Obituary: Margaret Brodie

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The Independent Online
The Presbyterianism which is still deeply embedded in the Scots character militates against many things. This is most evident when it comes to advertising personal success and achievement. The belief that "you work hard, but don't talk about it" is one reason why the careers of women like the architect Margaret Brodie have attracted so little attention; another was - in the days before "girl power" - being a successful woman in a man's world.

There is, however, much about Margaret Brodie which deserves to be recognised. She was one of the first fully qualified women architects in Scotland, graduating from Glasgow in 1928, the year of Charles Rennie Mackintosh's death. Following the award of a prestigious Rome scholarship and a brief period with the Glasgow firm Stewart and Paterson, she was employed in the London office of Sir John Burnet, Tait and Lorne, one of Britain's most successful inter-war architectural practices. One of her first tasks was to work on the detail of Thomas Tait's drawings for the Infectious Diseases Hospital in Paisley. When the hospital opened in July 1936, it was among the most advanced of its kind in Europe.

Tommy Tait was to use Brodie to brilliant effect in his most celebrated project, the 1938 Glasgow Empire Exhibition. For this last great outpouring of imperial fervour on depressed Clydeside, Brodie not only designed the 15,000- square-feet "Women of the Empire Pavilion", but established the site and supervised much of the day-to-day operations from her drawing board in a wooden hut in Bellahouston Park. This was an extraordinary undertaking in the male- dominated world of 1930s Glasgow. Brodie was undaunted by the task and by her own admission "had the time of my life".

Born in Largs, an Ayrshire seaside town, in 1907 Margaret Brodie was one of the three daughters of a comfortably-off chief civil engineer for the Glasgow and South Western Railway Company. The Brodies came from that class of small landowners who were the backbone of Victorian rural Scotland. They were thrifty, hard-working and independent. Religion was central to everyday life. Margaret's father was a dominant figure. He was strict and held education to be very important, even for girls. Margaret was sent to "a good Glasgow school" before receiving "a classical architectural training".

Like many of her contemporaries she was not impressed by the work of Mackintosh - "he was old hat" - although later in her career she was to be involved in restoration work at Mackintosh's famous Hill House. It was American architecture that inspired her: "I admired the Chicago school, it was modern classicism."

In 1945 Brodie set up her own archiectural practice, and much of her work was subsequently to be with the Church of Scotland, either designing new churches or advising on the restoration and extension of existing buildings. There was also much work on the sympathetic restoration of vernacular buildings, particularly in Lochwinnoch. Despite her professed love of classicism over all, Brodie like Tait was adaptable, and one of her churches in Port Glasgow (1958) was far from traditional. Here with its roof supports at diagonal corners, Brodie created a building which gave the impresson of a dropped pocket handkerchief.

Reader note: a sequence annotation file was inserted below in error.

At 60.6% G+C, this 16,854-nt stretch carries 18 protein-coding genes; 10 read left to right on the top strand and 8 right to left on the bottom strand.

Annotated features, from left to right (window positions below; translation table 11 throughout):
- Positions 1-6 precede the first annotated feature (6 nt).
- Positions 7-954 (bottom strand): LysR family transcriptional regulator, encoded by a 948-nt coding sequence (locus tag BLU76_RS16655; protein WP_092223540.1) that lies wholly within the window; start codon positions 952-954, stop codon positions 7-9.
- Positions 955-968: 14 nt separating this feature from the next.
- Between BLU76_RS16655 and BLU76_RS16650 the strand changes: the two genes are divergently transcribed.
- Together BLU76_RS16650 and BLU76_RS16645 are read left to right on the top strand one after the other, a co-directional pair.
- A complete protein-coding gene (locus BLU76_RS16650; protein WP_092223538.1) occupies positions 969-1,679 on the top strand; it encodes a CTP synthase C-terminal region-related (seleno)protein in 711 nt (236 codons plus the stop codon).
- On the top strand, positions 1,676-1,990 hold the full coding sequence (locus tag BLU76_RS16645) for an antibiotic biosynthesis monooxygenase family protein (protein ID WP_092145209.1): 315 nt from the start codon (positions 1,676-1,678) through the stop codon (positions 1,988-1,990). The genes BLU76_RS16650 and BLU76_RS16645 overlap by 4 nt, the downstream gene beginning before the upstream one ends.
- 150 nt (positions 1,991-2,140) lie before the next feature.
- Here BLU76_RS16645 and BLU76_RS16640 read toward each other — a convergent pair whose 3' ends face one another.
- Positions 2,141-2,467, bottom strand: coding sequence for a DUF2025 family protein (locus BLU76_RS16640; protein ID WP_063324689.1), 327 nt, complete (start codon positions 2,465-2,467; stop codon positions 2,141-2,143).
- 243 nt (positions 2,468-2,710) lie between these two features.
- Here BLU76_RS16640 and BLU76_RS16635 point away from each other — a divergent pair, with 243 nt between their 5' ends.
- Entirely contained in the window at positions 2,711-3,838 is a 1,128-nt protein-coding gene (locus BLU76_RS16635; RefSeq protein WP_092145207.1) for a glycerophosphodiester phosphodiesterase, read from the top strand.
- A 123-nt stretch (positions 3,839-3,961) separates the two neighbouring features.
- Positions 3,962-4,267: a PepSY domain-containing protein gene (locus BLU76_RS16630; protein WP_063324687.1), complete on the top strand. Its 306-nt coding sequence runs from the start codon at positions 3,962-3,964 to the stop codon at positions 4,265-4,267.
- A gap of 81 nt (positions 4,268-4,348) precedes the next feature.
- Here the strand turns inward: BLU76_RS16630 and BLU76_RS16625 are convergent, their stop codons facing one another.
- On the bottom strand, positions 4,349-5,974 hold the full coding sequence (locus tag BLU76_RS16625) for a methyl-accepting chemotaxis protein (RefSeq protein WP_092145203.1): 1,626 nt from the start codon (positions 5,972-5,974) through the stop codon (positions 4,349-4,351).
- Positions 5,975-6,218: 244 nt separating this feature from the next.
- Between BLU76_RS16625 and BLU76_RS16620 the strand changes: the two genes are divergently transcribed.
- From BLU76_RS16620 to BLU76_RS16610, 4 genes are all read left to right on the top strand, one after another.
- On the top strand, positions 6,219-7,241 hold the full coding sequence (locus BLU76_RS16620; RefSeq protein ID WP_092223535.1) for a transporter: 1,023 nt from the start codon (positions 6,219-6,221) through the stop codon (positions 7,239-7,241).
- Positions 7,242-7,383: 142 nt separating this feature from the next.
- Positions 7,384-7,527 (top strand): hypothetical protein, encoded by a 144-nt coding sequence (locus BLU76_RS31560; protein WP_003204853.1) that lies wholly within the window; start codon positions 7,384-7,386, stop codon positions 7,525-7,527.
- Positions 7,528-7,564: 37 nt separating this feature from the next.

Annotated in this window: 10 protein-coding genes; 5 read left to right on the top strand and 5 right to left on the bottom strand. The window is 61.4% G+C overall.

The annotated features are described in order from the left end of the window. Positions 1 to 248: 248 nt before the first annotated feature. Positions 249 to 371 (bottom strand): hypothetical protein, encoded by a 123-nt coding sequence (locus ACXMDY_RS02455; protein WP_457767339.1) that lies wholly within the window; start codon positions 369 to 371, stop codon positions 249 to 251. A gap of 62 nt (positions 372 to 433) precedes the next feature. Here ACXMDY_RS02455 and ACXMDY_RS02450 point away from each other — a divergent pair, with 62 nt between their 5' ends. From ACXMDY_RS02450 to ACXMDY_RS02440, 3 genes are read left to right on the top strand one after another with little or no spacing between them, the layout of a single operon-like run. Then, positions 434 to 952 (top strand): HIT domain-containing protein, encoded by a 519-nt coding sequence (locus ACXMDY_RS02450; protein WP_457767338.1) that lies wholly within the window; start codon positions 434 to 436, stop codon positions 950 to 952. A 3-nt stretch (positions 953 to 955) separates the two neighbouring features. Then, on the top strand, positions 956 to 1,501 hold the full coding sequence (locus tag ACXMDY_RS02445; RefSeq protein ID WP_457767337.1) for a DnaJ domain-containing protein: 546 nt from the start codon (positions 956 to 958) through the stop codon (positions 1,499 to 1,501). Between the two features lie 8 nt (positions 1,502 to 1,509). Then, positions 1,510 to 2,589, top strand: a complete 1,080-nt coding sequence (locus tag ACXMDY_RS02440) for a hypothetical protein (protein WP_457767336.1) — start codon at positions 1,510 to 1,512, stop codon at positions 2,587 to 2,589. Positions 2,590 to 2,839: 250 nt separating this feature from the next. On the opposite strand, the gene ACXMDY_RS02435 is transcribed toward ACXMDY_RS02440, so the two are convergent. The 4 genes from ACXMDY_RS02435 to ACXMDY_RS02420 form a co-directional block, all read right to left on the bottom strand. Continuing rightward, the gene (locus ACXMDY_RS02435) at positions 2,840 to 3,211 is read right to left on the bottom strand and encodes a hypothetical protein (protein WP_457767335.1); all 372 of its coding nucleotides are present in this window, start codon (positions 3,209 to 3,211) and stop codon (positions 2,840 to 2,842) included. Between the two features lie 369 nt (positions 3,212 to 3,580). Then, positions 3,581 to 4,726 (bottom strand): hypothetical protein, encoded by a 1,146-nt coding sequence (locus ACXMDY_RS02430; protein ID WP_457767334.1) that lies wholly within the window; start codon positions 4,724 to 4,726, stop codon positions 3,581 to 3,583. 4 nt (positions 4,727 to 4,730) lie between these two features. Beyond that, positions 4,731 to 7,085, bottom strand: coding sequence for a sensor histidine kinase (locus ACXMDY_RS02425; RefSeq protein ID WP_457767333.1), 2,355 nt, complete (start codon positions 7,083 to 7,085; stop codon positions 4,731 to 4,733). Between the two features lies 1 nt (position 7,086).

At the same time, her private work was combined with a lectureship at the Royal College in Glasgow (now Strathclyde University). Her students remember her as unique, being the only woman on the staff, hardworking, demanding, slightly eccentric and undervalued by a generation of 1950s students beguiled by more exotic foreign styles. In her private life she remained unmarried, her career managed in partnership with her sister Jean who, herself a linguist, had been assistant to the publisher William Collins.

"Miss Brodie" or "Miss Margaret", as she was always known in the Renfrewshire village of Lochwinnoch, where she lived in the picturesque Mill House, was a highly complex character. Deep conservatism was frequently replaced by the most liberal of views. Conventional behaviour, grace before meals, and an admiration for the "county set", was combined in equal measure by a love of modern art and highly eccentric, often quite outrageous behaviour. In her role as self-appointed critic of a local art exhibition she stood on many toes. Friends would go to any lengths not to be a passenger in her Porsche and to avoid the ubiquitous fish pie she served for lunch.

In her dress, femme fatale was juxtaposed with tweedy county woman. At the opening of the Empire Exhibition on 3 May 1938, newspapers reported her stunning appearance in the most glamorous ensemble. This feminine figure, ready to have a cigarette with Queen Mary, could be quickly replaced by an old pair of cords and a shirt and tie ready to deal with a troublesome contractor. Growing old held no appeal for her; she enjoyed the company of young people, particularly men, with whom she flirted and put through trials of gladitorial questioning. Young children held no fascination - "Take it away and bring it back when it's grown-up" she would say poking a toddler with her walking stick.

The eccentricity and the bluffness were a mask. Miss Brodie was in fact a very shy and deeply sensitive woman, who had succeeded in a male- dominated occupation. Despite this she hated feminism. "Never be a feminist, that's important", she would advise her young female friends.

Margaret Brodie, architect: born Largs, Ayrshire 1907; died Beith 14 April 1997.

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